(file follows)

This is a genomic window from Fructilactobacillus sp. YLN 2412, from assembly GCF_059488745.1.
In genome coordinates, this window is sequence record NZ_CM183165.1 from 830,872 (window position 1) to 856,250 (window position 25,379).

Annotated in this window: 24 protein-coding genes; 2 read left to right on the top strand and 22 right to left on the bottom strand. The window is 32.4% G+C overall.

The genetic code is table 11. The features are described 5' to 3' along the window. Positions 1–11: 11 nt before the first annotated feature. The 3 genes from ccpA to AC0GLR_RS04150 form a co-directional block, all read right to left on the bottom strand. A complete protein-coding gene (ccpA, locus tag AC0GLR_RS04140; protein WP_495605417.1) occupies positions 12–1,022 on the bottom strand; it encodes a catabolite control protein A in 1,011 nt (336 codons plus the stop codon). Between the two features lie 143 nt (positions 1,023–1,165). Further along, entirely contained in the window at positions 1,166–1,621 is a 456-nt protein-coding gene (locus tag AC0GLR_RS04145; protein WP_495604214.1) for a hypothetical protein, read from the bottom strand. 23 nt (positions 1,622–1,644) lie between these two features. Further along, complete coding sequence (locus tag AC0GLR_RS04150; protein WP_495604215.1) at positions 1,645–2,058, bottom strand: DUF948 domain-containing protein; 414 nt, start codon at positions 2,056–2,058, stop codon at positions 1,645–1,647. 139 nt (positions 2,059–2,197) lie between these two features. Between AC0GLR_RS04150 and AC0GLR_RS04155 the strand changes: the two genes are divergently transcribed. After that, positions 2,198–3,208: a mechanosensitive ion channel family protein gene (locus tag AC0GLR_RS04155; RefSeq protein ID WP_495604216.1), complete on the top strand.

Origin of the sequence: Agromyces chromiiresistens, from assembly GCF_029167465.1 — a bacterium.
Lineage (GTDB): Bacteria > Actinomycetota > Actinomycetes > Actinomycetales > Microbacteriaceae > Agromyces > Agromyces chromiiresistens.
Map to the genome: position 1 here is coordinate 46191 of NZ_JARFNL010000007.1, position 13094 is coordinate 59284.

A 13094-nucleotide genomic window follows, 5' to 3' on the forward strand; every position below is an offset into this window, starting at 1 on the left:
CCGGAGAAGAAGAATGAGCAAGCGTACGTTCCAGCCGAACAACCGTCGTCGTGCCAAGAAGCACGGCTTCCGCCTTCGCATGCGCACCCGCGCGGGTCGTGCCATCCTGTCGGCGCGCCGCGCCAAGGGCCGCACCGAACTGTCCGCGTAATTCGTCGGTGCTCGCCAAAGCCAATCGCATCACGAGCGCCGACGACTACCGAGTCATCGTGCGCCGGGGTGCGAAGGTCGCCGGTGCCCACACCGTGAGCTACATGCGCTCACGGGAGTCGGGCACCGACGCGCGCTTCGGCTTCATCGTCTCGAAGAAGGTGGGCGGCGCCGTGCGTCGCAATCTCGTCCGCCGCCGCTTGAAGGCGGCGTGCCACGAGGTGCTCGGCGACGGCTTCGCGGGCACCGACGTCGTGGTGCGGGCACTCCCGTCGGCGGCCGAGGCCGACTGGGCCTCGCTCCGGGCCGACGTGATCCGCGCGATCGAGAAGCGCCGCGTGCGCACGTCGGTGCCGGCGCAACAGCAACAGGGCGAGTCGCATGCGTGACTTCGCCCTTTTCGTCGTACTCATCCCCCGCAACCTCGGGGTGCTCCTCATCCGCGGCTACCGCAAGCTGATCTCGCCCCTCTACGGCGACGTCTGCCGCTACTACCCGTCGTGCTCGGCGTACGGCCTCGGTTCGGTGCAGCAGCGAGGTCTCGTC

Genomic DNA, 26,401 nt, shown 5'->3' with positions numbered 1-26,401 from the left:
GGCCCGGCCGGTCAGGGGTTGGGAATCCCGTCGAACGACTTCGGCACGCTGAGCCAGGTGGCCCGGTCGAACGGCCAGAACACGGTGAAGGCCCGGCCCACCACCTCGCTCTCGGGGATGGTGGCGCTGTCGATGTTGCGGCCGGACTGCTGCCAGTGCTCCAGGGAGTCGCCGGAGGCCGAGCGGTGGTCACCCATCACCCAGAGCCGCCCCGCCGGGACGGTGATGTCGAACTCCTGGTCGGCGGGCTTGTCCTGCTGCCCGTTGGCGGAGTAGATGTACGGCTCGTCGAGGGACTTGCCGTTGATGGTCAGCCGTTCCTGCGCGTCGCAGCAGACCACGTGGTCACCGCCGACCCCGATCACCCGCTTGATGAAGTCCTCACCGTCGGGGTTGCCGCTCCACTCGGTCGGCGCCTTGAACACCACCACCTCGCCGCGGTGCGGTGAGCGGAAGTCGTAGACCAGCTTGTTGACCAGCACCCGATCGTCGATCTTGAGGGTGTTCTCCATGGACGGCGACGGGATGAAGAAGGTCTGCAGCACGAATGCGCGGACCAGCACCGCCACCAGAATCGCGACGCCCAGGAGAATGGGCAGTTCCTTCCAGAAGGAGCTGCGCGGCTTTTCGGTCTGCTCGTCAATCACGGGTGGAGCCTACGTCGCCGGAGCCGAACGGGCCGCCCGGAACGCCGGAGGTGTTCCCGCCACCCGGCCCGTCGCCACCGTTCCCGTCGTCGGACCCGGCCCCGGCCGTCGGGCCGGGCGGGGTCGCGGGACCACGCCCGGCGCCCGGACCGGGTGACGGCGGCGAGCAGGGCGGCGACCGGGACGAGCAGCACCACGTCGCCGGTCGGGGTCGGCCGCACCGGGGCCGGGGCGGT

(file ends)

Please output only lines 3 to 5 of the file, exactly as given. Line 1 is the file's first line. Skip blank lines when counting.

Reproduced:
Annotated in this window: 24 protein-coding genes; 2 read left to right on the top strand and 22 right to left on the bottom strand. The window is 32.4% G+C overall.

The genetic code is table 11. The features are described 5' to 3' along the window. Positions 1–11: 11 nt before the first annotated feature. The 3 genes from ccpA to AC0GLR_RS04150 form a co-directional block, all read right to left on the bottom strand. A complete protein-coding gene (ccpA, locus tag AC0GLR_RS04140; protein WP_495605417.1) occupies positions 12–1,022 on the bottom strand; it encodes a catabolite control protein A in 1,011 nt (336 codons plus the stop codon). Between the two features lie 143 nt (positions 1,023–1,165). Further along, entirely contained in the window at positions 1,166–1,621 is a 456-nt protein-coding gene (locus tag AC0GLR_RS04145; protein WP_495604214.1) for a hypothetical protein, read from the bottom strand. 23 nt (positions 1,622–1,644) lie between these two features. Further along, complete coding sequence (locus tag AC0GLR_RS04150; protein WP_495604215.1) at positions 1,645–2,058, bottom strand: DUF948 domain-containing protein; 414 nt, start codon at positions 2,056–2,058, stop codon at positions 1,645–1,647. 139 nt (positions 2,059–2,197) lie between these two features. Between AC0GLR_RS04150 and AC0GLR_RS04155 the strand changes: the two genes are divergently transcribed. After that, positions 2,198–3,208: a mechanosensitive ion channel family protein gene (locus tag AC0GLR_RS04155; RefSeq protein ID WP_495604216.1), complete on the top strand.

Origin of the sequence: Agromyces chromiiresistens, from assembly GCF_029167465.1 — a bacterium.